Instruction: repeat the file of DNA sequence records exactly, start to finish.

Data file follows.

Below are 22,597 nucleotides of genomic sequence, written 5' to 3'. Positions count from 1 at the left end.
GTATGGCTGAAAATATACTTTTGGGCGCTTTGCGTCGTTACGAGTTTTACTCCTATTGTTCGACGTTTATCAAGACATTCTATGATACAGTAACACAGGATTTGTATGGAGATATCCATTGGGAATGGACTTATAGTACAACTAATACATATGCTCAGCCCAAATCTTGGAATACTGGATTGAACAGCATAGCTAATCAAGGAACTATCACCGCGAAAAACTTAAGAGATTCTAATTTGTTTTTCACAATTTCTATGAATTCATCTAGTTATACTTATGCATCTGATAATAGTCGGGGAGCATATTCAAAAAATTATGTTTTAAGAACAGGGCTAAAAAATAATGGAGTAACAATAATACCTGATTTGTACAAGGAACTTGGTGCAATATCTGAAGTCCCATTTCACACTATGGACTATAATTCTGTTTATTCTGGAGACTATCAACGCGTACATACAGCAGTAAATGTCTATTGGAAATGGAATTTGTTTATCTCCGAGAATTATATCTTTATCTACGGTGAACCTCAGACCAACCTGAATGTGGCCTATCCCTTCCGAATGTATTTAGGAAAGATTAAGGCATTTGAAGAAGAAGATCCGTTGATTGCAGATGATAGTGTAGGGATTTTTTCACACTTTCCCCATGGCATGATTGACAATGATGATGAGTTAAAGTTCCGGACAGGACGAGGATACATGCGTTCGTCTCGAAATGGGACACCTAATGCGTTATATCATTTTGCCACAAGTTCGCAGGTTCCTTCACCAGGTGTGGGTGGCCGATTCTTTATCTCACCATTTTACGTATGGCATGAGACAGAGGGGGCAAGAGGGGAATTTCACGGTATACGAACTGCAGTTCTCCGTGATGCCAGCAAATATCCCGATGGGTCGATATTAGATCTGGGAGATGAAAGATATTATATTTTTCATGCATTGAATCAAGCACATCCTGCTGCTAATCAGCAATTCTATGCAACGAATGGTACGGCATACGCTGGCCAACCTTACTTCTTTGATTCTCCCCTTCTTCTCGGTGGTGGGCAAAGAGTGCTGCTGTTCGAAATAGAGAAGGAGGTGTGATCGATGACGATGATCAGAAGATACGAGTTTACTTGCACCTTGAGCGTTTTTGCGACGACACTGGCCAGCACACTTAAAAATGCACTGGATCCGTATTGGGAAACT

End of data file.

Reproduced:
Below are 22,597 nucleotides of genomic sequence, written 5' to 3'. Positions count from 1 at the left end.
GTATGGCTGAAAATATACTTTTGGGCGCTTTGCGTCGTTACGAGTTTTACTCCTATTGTTCGACGTTTATCAAGACATTCTATGATACAGTAACACAGGATTTGTATGGAGATATCCATTGGGAATGGACTTATAGTACAACTAATACATATGCTCAGCCCAAATCTTGGAATACTGGATTGAACAGCATAGCTAATCAAGGAACTATCACCGCGAAAAACTTAAGAGATTCTAATTTGTTTTTCACAATTTCTATGAATTCATCTAGTTATACTTATGCATCTGATAATAGTCGGGGAGCATATTCAAAAAATTATGTTTTAAGAACAGGGCTAAAAAATAATGGAGTAACAATAATACCTGATTTGTACAAGGAACTTGGTGCAATATCTGAAGTCCCATTTCACACTATGGACTATAATTCTGTTTATTCTGGAGACTATCAACGCGTACATACAGCAGTAAATGTCTATTGGAAATGGAATTTGTTTATCTCCGAGAATTATATCTTTATCTACGGTGAACCTCAGACCAACCTGAATGTGGCCTATCCCTTCCGAATGTATTTAGGAAAGATTAAGGCATTTGAAGAAGAAGATCCGTTGATTGCAGATGATAGTGTAGGGATTTTTTCACACTTTCCCCATGGCATGATTGACAATGATGATGAGTTAAAGTTCCGGACAGGACGAGGATACATGCGTTCGTCTCGAAATGGGACACCTAATGCGTTATATCATTTTGCCACAAGTTCGCAGGTTCCTTCACCAGGTGTGGGTGGCCGATTCTTTATCTCACCATTTTACGTATGGCATGAGACAGAGGGGGCAAGAGGGGAATTTCACGGTATACGAACTGCAGTTCTCCGTGATGCCAGCAAATATCCCGATGGGTCGATATTAGATCTGGGAGATGAAAGATATTATATTTTTCATGCATTGAATCAAGCACATCCTGCTGCTAATCAGCAATTCTATGCAACGAATGGTACGGCATACGCTGGCCAACCTTACTTCTTTGATTCTCCCCTTCTTCTCGGTGGTGGGCAAAGAGTGCTGCTGTTCGAAATAGAGAAGGAGGTGTGATCGATGACGATGATCAGAAGATACGAGTTTACTTGCACCTTGAGCGTTTTTGCGACGACACTGGCCAGCACACTTAAAAATGCACTGGATCCGTATTGGGAAACT